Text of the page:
Review: The Plot is a curious mixture of ghost story and expressionist exploration of historical social issues
The Plot The New Theatre, Dublin Until tonight
Paula Lonergan's play is a curious mixture of ghost story and expressionist exploration of historical social issues.
Lilith (Roseanne Lynch), a young woman who died by suicide in 1891, was cast into an unmarked grave with all the other unruly dead, including sailors, strangers and unbaptised babies. The play centres on a contemporary interview between Lilith and a council official, Edith (Charlotte Rose Keating), as the uneasy ghost tries to make a case for her inclusion in a new official burial plot. Lilith wants a proper headstone that will testify to her having lived.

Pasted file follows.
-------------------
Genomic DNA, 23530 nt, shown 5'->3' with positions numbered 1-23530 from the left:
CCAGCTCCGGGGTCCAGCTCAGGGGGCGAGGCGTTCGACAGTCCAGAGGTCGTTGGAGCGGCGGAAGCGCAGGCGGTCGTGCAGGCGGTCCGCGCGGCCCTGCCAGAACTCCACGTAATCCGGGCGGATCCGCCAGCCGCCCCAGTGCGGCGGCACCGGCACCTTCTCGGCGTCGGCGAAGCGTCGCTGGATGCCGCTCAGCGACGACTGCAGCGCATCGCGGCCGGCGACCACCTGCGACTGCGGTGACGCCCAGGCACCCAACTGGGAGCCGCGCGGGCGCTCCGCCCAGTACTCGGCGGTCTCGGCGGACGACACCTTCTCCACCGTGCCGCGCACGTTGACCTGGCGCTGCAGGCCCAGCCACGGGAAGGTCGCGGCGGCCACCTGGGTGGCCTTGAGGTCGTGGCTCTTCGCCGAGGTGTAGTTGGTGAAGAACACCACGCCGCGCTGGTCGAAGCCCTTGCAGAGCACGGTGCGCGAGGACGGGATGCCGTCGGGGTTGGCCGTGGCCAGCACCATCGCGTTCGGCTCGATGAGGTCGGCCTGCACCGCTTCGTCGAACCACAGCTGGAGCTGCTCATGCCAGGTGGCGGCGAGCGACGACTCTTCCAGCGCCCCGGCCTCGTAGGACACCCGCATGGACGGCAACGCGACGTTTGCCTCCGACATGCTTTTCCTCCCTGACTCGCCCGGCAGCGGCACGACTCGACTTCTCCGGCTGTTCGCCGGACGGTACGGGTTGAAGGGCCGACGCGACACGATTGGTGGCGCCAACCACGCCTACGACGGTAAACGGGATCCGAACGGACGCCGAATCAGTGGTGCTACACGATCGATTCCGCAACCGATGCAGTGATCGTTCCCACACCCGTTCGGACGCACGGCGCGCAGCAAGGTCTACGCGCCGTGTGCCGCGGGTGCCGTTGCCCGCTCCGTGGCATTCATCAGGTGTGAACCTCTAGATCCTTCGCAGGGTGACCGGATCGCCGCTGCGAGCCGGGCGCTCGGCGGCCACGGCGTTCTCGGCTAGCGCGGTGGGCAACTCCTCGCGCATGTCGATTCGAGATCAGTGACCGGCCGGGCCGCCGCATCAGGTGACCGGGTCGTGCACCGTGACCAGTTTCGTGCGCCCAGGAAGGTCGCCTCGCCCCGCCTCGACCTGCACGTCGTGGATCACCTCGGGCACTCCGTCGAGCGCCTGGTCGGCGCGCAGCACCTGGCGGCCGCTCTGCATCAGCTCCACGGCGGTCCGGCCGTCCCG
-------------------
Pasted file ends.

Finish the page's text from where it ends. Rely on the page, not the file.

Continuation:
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We get some backstory for Lilith whose unhappy young marriage left her dysfunctional and depressed. The officious Edith is a modern version of biblical Lot's wife, who was turned into a pillar of salt when she looked back in regret at Sodom. A third character, a narrator/demon, nicely played with puckish overtones by Eoghan Burke, hovers uneasily on the periphery of the action. Aleka Potinga provides haunting cello and voice accompaniment from a score by Mary Barnecutt.
Director Nora Kelly Lester bolsters this theatrical archaeological dig with fine performances. But the core interview has a stilted quality in the writing, and the whole doesn't match the merit of the scattered parts.